In this context, it is also important to note the different approaches to contract law determine its role. In the nineteenth century, at least in common law legal systems, the courts seemed to place great emphasis on freedom of contract. During this period the courts tended to reduce the numbers of rules controlling contract power. They see the role of contract law as enforcing the agreement of the parties. There are still writers who suggest that the law should enforce any agreement which was ‘freely made’ between the parties provided it has no adverse effect on others. These “libertarians” see the individual as the best judge of his or her own interest and consider that what was freely agreed is by definition, fair. Any attempt to use contract law to influence substantive outcomes (e.g. to try to produce a fairer distribution of wealth in society, or even to maintain the previous distribution) is both illegitimate and misguided.

Others take a less extreme position. They agree that individuals should be free to pursue their own self-interest but they recognize that in some cases ‘the market’ may not operate efficiently. For example, in cases where there is some kind of monopoly or where one party does not fully understand the contract, the law may need to intervene. Many such writers would say the contract law, whether we like it or not, does affect the distribution of wealth in society and that this should be recognized. A few writers go further and argue that it is no longer adequate to describe the law of contract as primarily concerned with supporting voluntary exchange in the market and correcting occasional abuses or market failures. In their view another transformation has taken place and the modern law’s prime concern is with controlling domination and promoting fair exchange and co-operation. When you deal Ethiopian law of contract, you need to assess which approach is adopted in the Ethiopian legal system.

Scope of Contract Law

The scope of contract law varies from country to country and from legal system to legal systems depending on the types of obligations they govern. Unlike non- contractual obligations in which a person undertakes an obligation not to wrong another by conduct that the law of tort establishes as wrongful, contract law governs contractual obligations which arises from agreements made between two or more persons which puts the promisor under the obligation to perform his or her promises under the sanction of an action against him for breach of the contract.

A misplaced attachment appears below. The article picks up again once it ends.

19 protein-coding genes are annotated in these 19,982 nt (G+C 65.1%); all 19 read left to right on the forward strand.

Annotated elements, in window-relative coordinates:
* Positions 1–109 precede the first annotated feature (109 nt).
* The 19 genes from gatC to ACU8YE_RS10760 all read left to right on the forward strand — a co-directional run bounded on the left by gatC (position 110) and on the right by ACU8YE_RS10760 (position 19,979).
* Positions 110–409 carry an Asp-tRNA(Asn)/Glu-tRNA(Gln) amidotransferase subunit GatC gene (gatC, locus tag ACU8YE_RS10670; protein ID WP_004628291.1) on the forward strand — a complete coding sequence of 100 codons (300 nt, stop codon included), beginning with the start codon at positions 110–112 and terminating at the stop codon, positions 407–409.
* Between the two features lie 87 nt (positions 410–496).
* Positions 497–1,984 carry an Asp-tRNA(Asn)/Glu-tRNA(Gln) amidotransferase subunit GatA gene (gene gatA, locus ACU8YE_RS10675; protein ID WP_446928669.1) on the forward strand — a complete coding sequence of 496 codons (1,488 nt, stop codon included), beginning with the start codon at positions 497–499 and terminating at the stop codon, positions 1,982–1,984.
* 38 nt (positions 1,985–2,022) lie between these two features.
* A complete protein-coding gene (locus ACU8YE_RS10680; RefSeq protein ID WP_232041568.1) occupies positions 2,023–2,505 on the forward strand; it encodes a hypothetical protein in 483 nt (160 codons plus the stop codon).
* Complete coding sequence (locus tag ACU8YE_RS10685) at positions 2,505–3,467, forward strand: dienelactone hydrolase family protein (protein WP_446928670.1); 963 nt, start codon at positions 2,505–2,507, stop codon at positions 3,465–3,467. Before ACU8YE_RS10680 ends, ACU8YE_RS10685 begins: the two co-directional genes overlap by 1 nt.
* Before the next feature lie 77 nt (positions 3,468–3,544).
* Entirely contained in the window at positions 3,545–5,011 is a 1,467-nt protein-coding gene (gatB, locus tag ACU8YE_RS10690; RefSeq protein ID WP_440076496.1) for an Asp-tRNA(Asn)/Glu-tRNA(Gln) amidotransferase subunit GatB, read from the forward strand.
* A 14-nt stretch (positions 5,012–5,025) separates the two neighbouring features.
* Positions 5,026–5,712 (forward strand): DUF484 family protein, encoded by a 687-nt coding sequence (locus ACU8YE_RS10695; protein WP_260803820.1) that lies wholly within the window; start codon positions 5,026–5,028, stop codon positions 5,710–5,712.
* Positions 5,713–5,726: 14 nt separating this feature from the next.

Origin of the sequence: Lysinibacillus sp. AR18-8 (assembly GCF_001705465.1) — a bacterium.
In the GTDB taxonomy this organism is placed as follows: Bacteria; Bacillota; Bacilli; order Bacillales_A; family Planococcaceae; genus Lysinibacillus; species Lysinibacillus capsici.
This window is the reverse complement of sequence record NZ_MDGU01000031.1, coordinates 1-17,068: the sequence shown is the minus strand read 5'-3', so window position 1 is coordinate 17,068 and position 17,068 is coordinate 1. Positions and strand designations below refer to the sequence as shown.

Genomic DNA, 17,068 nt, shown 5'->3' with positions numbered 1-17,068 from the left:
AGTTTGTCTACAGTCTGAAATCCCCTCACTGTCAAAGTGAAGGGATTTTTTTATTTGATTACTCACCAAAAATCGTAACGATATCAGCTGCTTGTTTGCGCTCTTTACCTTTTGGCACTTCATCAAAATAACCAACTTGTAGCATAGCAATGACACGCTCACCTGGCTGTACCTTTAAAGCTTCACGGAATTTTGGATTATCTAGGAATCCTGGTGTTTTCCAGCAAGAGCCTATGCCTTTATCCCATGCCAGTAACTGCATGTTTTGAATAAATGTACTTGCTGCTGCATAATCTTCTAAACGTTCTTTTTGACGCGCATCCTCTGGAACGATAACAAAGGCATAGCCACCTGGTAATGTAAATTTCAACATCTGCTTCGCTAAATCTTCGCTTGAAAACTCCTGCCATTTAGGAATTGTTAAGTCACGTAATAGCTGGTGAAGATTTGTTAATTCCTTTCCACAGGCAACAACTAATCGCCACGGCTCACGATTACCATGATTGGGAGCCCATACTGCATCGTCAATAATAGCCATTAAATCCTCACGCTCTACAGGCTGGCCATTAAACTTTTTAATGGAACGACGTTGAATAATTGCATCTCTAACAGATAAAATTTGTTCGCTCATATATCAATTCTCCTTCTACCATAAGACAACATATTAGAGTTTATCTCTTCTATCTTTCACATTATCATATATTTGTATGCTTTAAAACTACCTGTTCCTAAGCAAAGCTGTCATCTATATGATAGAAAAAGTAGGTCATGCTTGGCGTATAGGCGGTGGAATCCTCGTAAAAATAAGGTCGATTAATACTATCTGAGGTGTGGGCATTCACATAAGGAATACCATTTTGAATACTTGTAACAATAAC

A contractual obligation implies the existence of an ‘obligor’-the person who is legally under the obligation and the ‘obligee’ for whose benefit the obligation exists. This feature of contract distinguishes contract law from criminal law obligations.

Moreover, contract law may have a general or special application depending on the nature and origin of contractual undertakings at a given time. Therefore, based on the scope of application of contract law contract laws may be dissected in to two areas of applicability complementing each other. For instance, article 1676(1) of the Ethiopian civil code stipulated the application or scope of general contract to apply to contracts regardless of the nature thereof and the parties thereto. Thus, the general rules of contract law apply to all contracts. However, the provision also recognizes that special provisions, as laid down in Book V of the Civil Code and the Commercial Code, may be applicable to certain contracts. The law also stipulates that the relevant provision of the Civil Code, Book IV title XII, shall apply to obligations notwithstanding that they do not arise out of contract. Accordingly, contract law may be applicable to extra-contractual obligations, unlawful enrichment obligation and so on. However, the scope of application of this law does not affect the special provisions applicable to certain obligations by reason of their origin or nature (Art. 1677(2)).

Last modified on Wednesday, 02 May 2012 13:05